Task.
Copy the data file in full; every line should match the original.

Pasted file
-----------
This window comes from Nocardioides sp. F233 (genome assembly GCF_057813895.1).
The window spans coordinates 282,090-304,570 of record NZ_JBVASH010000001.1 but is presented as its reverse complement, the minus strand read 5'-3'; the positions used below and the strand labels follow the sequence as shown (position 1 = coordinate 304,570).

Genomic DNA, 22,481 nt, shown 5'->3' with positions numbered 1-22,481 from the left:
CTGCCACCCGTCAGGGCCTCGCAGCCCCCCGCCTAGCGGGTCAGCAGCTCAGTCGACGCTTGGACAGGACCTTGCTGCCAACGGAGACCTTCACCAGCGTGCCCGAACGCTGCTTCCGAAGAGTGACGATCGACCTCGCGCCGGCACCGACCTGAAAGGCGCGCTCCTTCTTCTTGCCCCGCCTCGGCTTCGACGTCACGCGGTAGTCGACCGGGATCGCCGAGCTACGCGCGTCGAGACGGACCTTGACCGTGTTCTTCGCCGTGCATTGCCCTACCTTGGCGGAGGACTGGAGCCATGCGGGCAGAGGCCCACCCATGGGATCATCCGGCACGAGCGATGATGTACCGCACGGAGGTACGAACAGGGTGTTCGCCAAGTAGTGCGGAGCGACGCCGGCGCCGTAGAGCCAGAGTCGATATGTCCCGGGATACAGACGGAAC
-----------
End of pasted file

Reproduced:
This window comes from Nocardioides sp. F233 (genome assembly GCF_057813895.1).
The window spans coordinates 282,090-304,570 of record NZ_JBVASH010000001.1 but is presented as its reverse complement, the minus strand read 5'-3'; the positions used below and the strand labels follow the sequence as shown (position 1 = coordinate 304,570).

Genomic DNA, 22,481 nt, shown 5'->3' with positions numbered 1-22,481 from the left:
CTGCCACCCGTCAGGGCCTCGCAGCCCCCCGCCTAGCGGGTCAGCAGCTCAGTCGACGCTTGGACAGGACCTTGCTGCCAACGGAGACCTTCACCAGCGTGCCCGAACGCTGCTTCCGAAGAGTGACGATCGACCTCGCGCCGGCACCGACCTGAAAGGCGCGCTCCTTCTTCTTGCCCCGCCTCGGCTTCGACGTCACGCGGTAGTCGACCGGGATCGCCGAGCTACGCGCGTCGAGACGGACCTTGACCGTGTTCTTCGCCGTGCATTGCCCTACCTTGGCGGAGGACTGGAGCCATGCGGGCAGAGGCCCACCCATGGGATCATCCGGCACGAGCGATGATGTACCGCACGGAGGTACGAACAGGGTGTTCGCCAAGTAGTGCGGAGCGACGCCGGCGCCGTAGAGCCAGAGTCGATATGTCCCGGGATACAGACGGAAC